• We went through several half-empty old towns along the way. Sigh.
  • There were long stretches where we were the only vehicle in sight on the road. Several times.
  • We had our first experience with f'real milkshake machines at a gas station in one of these towns. My wife loves seeing what unique snacks are available regionally, and this was a fantastic find!
  • Oklahoma seems to go on forever. Flat fields and farmland, mountains merely a memory.
  • I liked Oklahoma!
  • There were stretches on that highway where I swear I didn't turn the steering wheel for more than an hour at a time. Check a map (hwy 412).
  • On the highway near Pawhuska we passed the Drummond Ranch. (We used to follow The Pioneer Woman way back when she only had a blog, before she became a brand.) 
  • We stayed the night at the Settle Inn RV park. A nice little spot, but this was the first night back in humidity so that made it less enjoyable.
The next morning (August 27) we went north to hwy 60, then took that to Interstate 44. I-44 goes right up to St. Louis, passing just a couple of miles from our house. Perfect, right? 
  • I-44 is a toll road in Oklahoma. We paid a whopping $2 toll when we got on.
  • If you were not going all the way to the border of Oklahoma, there were signs saying that you would have your toll refunded at various exits. Interesting. I suppose if you had to drive it every day, $2 each way starts adding up. (The tolls in Chicago are higher than this, and there are no refunds up there.)
  • There was way too much traffic on 44, especially when compared to the roads of the last two days. 
  • We stopped at an acclaimed pie shop in Rolla, Missouri. The slices were HUGE, but we were not impressed.
  • Did I mention that there was too much traffic? I did not enjoy driving in it.
  • When we arrived home, one of our neighbors was having some sort of party, so the street was packed with cars. Not ideal for RV maneuvering especially after a day on the road in traffic, but I managed. Luckily they had left a spot in front of our house open.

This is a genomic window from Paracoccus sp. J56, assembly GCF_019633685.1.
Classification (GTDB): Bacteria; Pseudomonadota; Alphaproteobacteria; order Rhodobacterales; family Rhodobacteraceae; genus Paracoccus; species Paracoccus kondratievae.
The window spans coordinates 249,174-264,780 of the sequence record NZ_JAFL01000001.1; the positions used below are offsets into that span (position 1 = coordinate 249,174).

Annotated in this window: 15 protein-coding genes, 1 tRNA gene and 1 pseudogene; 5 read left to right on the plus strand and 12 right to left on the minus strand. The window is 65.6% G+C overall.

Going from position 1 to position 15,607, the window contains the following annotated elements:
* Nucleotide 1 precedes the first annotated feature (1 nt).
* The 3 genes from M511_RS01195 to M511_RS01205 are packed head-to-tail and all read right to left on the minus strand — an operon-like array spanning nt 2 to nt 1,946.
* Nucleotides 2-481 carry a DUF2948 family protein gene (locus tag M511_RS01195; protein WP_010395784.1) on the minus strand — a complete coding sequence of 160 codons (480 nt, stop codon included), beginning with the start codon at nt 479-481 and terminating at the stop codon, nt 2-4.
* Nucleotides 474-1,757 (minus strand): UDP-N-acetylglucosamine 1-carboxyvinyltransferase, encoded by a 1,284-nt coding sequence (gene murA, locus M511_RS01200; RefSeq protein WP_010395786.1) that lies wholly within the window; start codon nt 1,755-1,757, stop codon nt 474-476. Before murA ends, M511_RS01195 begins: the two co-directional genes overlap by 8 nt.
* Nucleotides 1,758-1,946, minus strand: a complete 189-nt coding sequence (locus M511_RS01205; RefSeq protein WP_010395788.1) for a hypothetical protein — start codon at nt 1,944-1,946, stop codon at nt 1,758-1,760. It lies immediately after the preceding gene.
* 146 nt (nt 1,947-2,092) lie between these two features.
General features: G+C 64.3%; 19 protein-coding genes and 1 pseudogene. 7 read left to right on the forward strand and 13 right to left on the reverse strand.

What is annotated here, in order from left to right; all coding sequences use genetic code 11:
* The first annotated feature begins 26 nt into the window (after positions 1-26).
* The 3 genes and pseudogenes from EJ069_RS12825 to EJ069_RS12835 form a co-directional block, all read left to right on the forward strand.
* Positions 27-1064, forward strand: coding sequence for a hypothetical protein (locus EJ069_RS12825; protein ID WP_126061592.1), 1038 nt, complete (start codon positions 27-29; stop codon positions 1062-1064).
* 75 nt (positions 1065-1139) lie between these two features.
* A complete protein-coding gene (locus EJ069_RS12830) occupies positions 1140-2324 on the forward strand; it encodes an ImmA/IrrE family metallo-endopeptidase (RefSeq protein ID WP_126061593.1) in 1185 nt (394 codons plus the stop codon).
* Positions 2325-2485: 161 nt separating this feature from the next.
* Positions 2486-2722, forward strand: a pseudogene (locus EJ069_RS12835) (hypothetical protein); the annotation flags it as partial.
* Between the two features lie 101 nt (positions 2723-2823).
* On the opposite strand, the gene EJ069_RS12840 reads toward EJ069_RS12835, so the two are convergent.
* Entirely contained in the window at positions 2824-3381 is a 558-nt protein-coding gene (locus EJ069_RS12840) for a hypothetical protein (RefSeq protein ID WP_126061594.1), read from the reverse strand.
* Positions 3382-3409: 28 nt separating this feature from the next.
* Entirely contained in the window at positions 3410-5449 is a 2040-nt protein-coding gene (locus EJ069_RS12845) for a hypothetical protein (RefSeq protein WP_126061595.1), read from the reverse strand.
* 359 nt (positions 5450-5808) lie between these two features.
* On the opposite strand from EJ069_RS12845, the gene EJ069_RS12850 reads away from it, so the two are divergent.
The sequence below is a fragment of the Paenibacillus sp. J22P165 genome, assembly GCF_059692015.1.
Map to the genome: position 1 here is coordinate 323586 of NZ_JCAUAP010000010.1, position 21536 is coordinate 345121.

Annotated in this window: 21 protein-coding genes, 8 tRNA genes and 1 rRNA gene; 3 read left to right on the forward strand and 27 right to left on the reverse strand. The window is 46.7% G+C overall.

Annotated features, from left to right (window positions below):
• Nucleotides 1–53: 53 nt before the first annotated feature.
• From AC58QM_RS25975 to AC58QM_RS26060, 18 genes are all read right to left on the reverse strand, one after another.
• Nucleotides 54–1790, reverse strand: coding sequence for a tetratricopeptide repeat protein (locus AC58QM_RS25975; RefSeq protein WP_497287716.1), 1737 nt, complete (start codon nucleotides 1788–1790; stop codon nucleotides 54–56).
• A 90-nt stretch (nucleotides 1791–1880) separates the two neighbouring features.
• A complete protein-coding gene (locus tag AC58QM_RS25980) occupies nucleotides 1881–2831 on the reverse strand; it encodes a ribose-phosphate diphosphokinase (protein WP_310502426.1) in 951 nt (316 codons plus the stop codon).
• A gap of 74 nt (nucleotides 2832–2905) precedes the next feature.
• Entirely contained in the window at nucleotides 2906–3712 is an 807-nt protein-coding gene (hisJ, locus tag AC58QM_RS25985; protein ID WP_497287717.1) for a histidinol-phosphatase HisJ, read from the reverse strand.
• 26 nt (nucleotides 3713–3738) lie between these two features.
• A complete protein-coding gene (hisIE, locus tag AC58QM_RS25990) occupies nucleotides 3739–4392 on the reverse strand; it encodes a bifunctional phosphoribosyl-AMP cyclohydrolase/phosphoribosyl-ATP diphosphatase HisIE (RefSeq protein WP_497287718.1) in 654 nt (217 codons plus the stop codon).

• Emptying the RV at the end of the trip is not fun. It's better than packing it up at the start because there's no thinking required, but still not fun.
  • Cleaning it the next morning is also not fun.
  • Even though we had covered everything with blankets, one or both of the two cats that came with us sunk their claws into some of the upholstery. Luckily it was not in a very visible spot, so we were not charged for any damage. (Darn cats!)

So ends our 2017 RV road trip. Probably not as good as our 2013 one, but it was still a great trip!

(I may do a "summary" post about the trip soon... sort of a "best of". We'll see...)

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outlawgardener  – (October 18, 2017 at 9:39 AM)  

Thanks for taking us along on your road trip. Unlike the cats, your readers probably did no damage to the RV.

danger garden  – (October 18, 2017 at 11:18 AM)  

You did a road trip with cats!?! OMG.

Alan  – (October 18, 2017 at 1:24 PM)  

Loree: With only 2 cats, this trip was relatively cat-free. The first trip in 2013 included 6 cats.

Gerhard Bock (Succulents and More)  – (October 19, 2017 at 10:50 AM)  

You had SIX cats along in 2013? You should have written a blog on traveling with cats! I bet a lot of people are curious.

I loved reading all about your trip. Virtually all of the territory you covered was new to me. And I agree 100% with what you said about national monuments!

Are you already planning your next trip?

Alan  – (October 19, 2017 at 5:50 PM)  

I didn't mention at the time that we had 6 cats with us? Maybe a "traveling with cats" post is in order...

Lisa  – (October 19, 2017 at 10:03 PM)  

I've been reading along and traveling vicariously! Thanks for sharing!

Also - SIX cats? Did you bring along friends? Or were they all yours?